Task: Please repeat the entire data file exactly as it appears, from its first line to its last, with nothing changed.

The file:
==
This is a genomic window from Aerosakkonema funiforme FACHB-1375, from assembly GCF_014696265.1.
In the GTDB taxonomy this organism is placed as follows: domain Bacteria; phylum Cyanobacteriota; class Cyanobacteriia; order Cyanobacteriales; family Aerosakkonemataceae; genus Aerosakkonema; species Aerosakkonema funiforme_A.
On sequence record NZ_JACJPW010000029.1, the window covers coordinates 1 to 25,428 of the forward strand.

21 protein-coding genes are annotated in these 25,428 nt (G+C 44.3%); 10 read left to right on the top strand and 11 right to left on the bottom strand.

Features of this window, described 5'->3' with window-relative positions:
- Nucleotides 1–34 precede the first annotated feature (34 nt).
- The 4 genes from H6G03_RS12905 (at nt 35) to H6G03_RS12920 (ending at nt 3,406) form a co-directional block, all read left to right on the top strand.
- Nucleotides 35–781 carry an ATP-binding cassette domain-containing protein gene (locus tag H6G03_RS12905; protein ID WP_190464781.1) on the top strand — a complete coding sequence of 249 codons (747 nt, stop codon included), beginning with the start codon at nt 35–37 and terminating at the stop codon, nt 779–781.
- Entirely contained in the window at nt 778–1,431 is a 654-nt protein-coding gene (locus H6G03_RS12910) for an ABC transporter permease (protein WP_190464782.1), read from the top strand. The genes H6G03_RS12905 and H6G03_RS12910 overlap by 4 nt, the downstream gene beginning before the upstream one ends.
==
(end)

This is a genomic window from Aerosakkonema funiforme FACHB-1375, from assembly GCF_014696265.1.
In the GTDB taxonomy this organism is placed as follows: domain Bacteria; phylum Cyanobacteriota; class Cyanobacteriia; order Cyanobacteriales; family Aerosakkonemataceae; genus Aerosakkonema; species Aerosakkonema funiforme_A.
On sequence record NZ_JACJPW010000029.1, the window covers coordinates 1 to 25,428 of the forward strand.

21 protein-coding genes are annotated in these 25,428 nt (G+C 44.3%); 10 read left to right on the top strand and 11 right to left on the bottom strand.

Features of this window, described 5'->3' with window-relative positions:
- Nucleotides 1–34 precede the first annotated feature (34 nt).
- The 4 genes from H6G03_RS12905 (at nt 35) to H6G03_RS12920 (ending at nt 3,406) form a co-directional block, all read left to right on the top strand.
- Nucleotides 35–781 carry an ATP-binding cassette domain-containing protein gene (locus tag H6G03_RS12905; protein ID WP_190464781.1) on the top strand — a complete coding sequence of 249 codons (747 nt, stop codon included), beginning with the start codon at nt 35–37 and terminating at the stop codon, nt 779–781.
- Entirely contained in the window at nt 778–1,431 is a 654-nt protein-coding gene (locus H6G03_RS12910) for an ABC transporter permease (protein WP_190464782.1), read from the top strand. The genes H6G03_RS12905 and H6G03_RS12910 overlap by 4 nt, the downstream gene beginning before the upstream one ends.